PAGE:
Lately I am struggling with my mom being sick. It's hard to accept that she may die at any minute. It's hard to accept that I can't make her better, it's hard to accept that at times she doesn't want to see me. I have no control over any of that. Feeling powerless is very uncomfortable, because I should be able to fix this, I should be able to fix it all!

How do I accept all this?? That's when my sponsor would say: read page 449!

This may be one of the most quoted passages in literature. It's from Page 449 (first 3 editions, pg. 417 in the 4th edition) of Alcoholics Anonymous or The Big Book as it is widely known:

-And acceptance is the answer to all my problems today. When I am disturbed, it is because I find some person, place, thing or situation -- some fact of my life -- unacceptable to me, and I can find no serenity until I accept that person, place, thing or situation as being exactly the way it is supposed to be at this moment.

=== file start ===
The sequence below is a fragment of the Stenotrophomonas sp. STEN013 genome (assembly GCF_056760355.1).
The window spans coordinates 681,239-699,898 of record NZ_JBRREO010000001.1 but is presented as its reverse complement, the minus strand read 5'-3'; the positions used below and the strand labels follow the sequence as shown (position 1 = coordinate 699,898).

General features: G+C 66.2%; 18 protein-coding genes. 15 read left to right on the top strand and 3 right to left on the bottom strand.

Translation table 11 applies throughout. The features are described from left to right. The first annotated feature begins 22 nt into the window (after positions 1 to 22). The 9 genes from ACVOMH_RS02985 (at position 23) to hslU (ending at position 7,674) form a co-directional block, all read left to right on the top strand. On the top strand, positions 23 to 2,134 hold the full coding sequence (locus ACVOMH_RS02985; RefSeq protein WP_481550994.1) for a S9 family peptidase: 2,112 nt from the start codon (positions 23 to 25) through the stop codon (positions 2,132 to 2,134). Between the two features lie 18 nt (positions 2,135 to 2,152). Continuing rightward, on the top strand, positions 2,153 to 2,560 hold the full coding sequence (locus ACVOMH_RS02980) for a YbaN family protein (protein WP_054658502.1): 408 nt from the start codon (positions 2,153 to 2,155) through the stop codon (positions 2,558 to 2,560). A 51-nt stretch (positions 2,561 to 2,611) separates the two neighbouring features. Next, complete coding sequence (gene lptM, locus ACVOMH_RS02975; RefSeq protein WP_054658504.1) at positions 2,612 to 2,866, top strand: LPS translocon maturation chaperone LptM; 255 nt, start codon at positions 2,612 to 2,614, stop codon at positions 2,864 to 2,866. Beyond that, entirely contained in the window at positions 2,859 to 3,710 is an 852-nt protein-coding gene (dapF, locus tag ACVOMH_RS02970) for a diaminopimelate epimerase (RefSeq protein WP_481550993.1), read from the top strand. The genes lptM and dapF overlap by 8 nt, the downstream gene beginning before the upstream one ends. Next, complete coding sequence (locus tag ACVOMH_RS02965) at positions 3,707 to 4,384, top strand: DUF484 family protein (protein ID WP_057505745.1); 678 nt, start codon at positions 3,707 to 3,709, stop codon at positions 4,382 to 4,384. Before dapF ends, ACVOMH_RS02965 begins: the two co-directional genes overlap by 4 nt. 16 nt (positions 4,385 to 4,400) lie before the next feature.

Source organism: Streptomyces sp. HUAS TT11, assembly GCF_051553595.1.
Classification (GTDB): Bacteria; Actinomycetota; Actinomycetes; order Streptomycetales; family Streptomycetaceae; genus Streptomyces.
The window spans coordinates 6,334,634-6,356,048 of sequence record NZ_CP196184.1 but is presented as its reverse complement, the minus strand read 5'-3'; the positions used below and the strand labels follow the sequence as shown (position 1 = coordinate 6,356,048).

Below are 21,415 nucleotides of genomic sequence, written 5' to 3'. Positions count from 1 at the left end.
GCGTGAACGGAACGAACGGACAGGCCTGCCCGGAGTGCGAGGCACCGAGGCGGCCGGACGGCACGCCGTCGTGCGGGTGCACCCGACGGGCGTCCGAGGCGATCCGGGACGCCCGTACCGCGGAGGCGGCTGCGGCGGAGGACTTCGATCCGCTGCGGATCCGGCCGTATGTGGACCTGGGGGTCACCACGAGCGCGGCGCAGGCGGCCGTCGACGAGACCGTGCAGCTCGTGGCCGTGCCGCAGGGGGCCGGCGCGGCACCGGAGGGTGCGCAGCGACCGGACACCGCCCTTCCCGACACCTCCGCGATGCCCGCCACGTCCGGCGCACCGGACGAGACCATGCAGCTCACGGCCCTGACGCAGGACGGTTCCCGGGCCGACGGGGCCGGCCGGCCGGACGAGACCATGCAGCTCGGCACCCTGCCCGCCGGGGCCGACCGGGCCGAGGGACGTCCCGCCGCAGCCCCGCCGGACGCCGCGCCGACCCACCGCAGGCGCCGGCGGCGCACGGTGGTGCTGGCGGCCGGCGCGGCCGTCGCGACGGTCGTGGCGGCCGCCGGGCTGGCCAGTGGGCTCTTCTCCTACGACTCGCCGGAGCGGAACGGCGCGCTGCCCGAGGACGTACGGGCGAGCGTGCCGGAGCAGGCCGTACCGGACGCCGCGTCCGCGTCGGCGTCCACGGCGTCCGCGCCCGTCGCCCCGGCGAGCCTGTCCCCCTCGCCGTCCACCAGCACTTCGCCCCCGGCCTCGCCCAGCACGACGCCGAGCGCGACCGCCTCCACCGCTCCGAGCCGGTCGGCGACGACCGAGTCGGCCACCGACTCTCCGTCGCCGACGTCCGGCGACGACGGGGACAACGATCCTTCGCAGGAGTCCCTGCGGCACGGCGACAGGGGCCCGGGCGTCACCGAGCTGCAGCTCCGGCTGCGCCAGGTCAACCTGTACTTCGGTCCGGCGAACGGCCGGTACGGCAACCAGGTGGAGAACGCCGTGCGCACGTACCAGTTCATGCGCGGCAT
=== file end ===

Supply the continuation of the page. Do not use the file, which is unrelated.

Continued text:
Nothing, absolutely nothing happens in God's world by mistake. Until I could accept my alcoholism, I could not stay sober; unless I accept life completely on life's terms, I cannot be happy. I need to concentrate not so much on what needs to be changed in the world as on what needs to be changed in me and in my attitudes.
For me, serenity began when I learned to distinguish between those things that I could change and those I could not. When I admitted that there were people, places, things, and situations over which I was totally powerless, those things began to lose their power over me. I learned that everyone has the right to make their own mistakes, and learn from them, without my interference, judgment, or assistance!

The key to my serenity is acceptance. But "acceptance" does not mean that I have to like it, condone it, or even ignore it. What it does mean is I am powerless to do anything about it... and I have to accept that fact.
Nor does it mean that I have to accept "unacceptable behavior." Today I have choices. I no longer have to accept abuse in any form. I can choose to walk away, even if it means stepping out into the unknown. I no longer have to fear "change" or the unknown. I can merely accept it as part of the journey.

I spent years trying to change things in my life over which I was powerless, but did not know it. I threatened, scolded, manipulated, coerced, pleaded, begged, pouted, bribed and generally tried everything I could to make the situation better -- only watch as things always got progressively worse.